I bought a Palm m125 the other day and was excited to try AvantGo, only to find that they don't support OS X. So I started looking for alternatives and found Plucker, a free offline HTML viewer with conduits for UNIX, Linux, and Windows. There's no GUI for OS X (it's possible that the UNIX/Linux GUI will work if you have XWindows running), but getting the command line tools up and running is fairly straightforward:
To find out how to do this, read on...
In Classic it was easy to print on both sides of the paper as Acrobat Reader had an option to print only even or odd pages. Epson printer drivers in OS 9 allowed automatic double-sided printing, but not with OS X Epson drivers.
Here is how to do it:
After I installed MSN Messenger on my OS X iBook, I discovered that it seemed to automatically load when I started the computer. This puzzled me. I did not have it in my login items, and there was no checkbox within the program to make it do that.
I finally realized that it was starting whenever Classic started, but no other time. Here is what I did to solve the problem:
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I have not found any decent conduits for the Address Book yet. So I've written a perl script that can convert Palm Desktop exported addresses to be readable by Apple's Address Book or Outlook Express (in OS 9). Unfortunately, it's still a manual procedure, but it works very well.
You can find the complete script over at my website.
Quick method to resize IE window
Mar 09, '02 08:58:58PM • Contributed by: Anonymous
Are you annoyed by the size of your IE window when it slips behind the dock? I inadvertently found this trick: with IE as the front application, just press Option-Command-D twice in a row. The IE window will resize to just above the dock and give you access to the scroll bars again.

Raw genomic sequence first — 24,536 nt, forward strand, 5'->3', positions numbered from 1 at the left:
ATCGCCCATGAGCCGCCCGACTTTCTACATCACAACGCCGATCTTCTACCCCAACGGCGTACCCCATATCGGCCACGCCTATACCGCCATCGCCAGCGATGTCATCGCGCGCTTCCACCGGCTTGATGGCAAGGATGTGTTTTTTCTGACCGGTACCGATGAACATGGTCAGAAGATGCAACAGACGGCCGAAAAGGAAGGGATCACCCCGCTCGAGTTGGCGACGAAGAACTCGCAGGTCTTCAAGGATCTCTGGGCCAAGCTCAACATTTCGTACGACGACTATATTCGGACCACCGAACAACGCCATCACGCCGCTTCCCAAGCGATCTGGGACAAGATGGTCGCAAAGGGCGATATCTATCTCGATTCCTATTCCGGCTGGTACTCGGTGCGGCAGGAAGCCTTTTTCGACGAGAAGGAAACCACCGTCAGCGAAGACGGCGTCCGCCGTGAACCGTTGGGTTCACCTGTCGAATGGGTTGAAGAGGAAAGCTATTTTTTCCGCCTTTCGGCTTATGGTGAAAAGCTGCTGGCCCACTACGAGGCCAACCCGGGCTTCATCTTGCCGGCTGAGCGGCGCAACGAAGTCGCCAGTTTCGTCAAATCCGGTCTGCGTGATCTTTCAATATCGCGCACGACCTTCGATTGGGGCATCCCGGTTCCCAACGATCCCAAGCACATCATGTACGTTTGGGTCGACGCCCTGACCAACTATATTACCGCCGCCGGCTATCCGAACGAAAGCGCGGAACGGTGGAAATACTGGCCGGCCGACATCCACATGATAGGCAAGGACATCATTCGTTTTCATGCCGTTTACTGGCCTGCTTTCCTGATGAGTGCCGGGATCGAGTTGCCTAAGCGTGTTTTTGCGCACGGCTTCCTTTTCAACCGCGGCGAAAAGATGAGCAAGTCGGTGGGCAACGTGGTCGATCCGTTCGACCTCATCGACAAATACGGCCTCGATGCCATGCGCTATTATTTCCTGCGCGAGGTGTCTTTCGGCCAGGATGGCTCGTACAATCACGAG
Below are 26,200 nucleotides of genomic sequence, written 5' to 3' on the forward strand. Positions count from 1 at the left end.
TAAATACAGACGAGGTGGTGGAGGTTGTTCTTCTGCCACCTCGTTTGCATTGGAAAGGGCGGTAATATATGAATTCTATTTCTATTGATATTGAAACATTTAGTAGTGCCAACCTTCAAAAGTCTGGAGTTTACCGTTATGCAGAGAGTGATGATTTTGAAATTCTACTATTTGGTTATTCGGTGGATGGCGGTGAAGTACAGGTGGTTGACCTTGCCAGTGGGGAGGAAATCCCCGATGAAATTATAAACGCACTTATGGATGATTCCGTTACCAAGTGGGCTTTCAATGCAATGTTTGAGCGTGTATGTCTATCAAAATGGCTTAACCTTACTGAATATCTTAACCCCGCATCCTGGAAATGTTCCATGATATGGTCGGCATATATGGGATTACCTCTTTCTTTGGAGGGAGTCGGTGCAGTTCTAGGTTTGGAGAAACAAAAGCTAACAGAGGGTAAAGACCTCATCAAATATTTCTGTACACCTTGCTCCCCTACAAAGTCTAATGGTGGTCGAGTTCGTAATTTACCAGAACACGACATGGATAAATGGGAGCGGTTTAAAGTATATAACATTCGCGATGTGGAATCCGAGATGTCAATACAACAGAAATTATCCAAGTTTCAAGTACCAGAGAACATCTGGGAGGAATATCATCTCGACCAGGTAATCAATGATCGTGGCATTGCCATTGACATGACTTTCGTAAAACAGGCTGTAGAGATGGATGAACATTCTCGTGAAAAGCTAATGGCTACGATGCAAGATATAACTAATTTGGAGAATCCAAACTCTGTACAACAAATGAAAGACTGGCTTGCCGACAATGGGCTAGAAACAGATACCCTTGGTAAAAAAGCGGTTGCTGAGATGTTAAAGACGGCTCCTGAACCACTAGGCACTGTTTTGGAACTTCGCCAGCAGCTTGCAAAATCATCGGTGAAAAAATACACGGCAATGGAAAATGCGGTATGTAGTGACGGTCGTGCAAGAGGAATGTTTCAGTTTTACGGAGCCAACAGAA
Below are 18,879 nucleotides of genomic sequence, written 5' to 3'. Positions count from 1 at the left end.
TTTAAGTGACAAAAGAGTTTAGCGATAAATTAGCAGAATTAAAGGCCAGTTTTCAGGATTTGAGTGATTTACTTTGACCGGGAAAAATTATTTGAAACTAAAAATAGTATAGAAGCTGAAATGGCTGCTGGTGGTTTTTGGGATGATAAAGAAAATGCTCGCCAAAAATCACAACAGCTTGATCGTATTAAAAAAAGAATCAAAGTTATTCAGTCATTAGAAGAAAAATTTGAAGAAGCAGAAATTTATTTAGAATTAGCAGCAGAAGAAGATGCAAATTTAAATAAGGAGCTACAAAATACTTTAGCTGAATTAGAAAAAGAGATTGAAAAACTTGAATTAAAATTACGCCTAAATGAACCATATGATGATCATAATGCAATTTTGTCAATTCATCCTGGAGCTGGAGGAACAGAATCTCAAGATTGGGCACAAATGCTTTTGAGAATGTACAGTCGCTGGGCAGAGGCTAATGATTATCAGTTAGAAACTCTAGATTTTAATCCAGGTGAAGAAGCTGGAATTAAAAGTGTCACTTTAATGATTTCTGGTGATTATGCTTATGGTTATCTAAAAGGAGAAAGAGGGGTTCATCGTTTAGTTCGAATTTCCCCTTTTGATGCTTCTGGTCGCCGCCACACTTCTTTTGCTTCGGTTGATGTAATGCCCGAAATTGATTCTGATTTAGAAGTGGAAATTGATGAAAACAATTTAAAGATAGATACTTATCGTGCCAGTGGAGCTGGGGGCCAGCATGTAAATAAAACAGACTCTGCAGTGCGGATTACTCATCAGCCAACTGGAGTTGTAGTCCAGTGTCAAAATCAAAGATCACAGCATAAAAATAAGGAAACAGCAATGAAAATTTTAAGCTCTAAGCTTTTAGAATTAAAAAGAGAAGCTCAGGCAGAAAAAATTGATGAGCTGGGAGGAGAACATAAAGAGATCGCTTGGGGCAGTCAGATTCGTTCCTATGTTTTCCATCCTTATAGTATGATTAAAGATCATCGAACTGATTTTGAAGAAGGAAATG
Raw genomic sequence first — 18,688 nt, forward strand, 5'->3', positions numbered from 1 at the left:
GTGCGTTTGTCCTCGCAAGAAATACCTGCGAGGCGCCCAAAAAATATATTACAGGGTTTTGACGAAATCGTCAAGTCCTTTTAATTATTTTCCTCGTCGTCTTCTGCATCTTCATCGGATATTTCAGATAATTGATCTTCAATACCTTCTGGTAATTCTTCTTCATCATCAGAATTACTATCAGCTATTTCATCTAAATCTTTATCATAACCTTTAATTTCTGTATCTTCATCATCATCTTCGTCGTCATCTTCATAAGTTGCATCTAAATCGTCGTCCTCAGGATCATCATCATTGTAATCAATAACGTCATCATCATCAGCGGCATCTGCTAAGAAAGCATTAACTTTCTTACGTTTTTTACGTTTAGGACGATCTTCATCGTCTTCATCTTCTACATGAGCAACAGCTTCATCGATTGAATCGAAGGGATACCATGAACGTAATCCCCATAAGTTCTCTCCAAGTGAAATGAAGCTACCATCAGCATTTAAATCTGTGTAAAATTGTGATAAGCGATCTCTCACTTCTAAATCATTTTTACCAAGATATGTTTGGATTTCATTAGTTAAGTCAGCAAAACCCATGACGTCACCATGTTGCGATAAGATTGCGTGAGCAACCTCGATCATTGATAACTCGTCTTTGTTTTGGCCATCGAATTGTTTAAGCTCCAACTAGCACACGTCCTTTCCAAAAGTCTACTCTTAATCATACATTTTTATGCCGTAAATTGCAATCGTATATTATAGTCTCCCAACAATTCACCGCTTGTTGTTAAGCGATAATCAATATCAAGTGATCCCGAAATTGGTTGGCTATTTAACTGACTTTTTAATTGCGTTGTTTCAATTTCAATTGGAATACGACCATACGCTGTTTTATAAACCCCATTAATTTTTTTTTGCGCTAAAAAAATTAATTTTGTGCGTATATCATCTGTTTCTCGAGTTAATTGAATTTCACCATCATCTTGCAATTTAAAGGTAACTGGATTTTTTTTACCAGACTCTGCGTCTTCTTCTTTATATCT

Photo Editing With Preview and Grab
Mar 08, '02 09:22:45PM • Contributed by: Anonymous
I bought a cheap digital camera, and the software for it was all for OS 9. After a few weeks, I figured out that with the combination of Preview, and Grab, I could get most of the functionality I needed.
I download the photos from the camera, and then open them in Preview. It is then possible to "resize" the image in Preview by zooming in and out and rotate the image also. Then, use Grab like a cropping tool.
[Sudo Editor's Note: Although this method of image manipulation is easily out done by the free iPhoto, I found it an interesting exercise in the creative use of the tools found in OS X. Preview also allows you to easily flip the image horizontally or vertically.]
I was switching through my Dock just now, using Command-Tab. I needed to quit BBEdit, so without thinking about it, I highlighted BBEdit in the Dock (with Command-Tab), I kept the Command key held down and hit 'Q'. The Finder stayed as my front application and BBEdit quit in the background. So, there's a quick way to quit an application, without switching to it first.
[Sudo Editor's Note: The Dock must be visible for this hint to work.]
It has already been pointed out that command-clicking on the title of a Finder window pops up a list of parent folders for the current directory - just like in Systems 7 through 9.
But did you know that you can do the same thing in many native Mac OS X application (TextEdit, Preview, Office X, ...)? And if you choose a folder from the pop-up list, it automagically opens in a new Finder window! Go ahead, try it. Cool ;-)
However, there are some curious exceptions to the rule. For example, command-clicking on the title of an Explorer window pops up a list of successively truncated URLs (a history list would have been nicer). Even more curious, command-clicking on the title of an Acrobat window switches you back to the Finder (hmm).
Has anybody else found interesting variations upon this theme?
If you burn a data CD from the Finder in MacOS X, you can easily give the CD a custom icon by copying the icon and pasting it into the CD's info window. However, if you want to burn a data CD from Toast 5, giving your CD a custom icon that appears in OS X requires a little trick.
To find out how, read the full hint.
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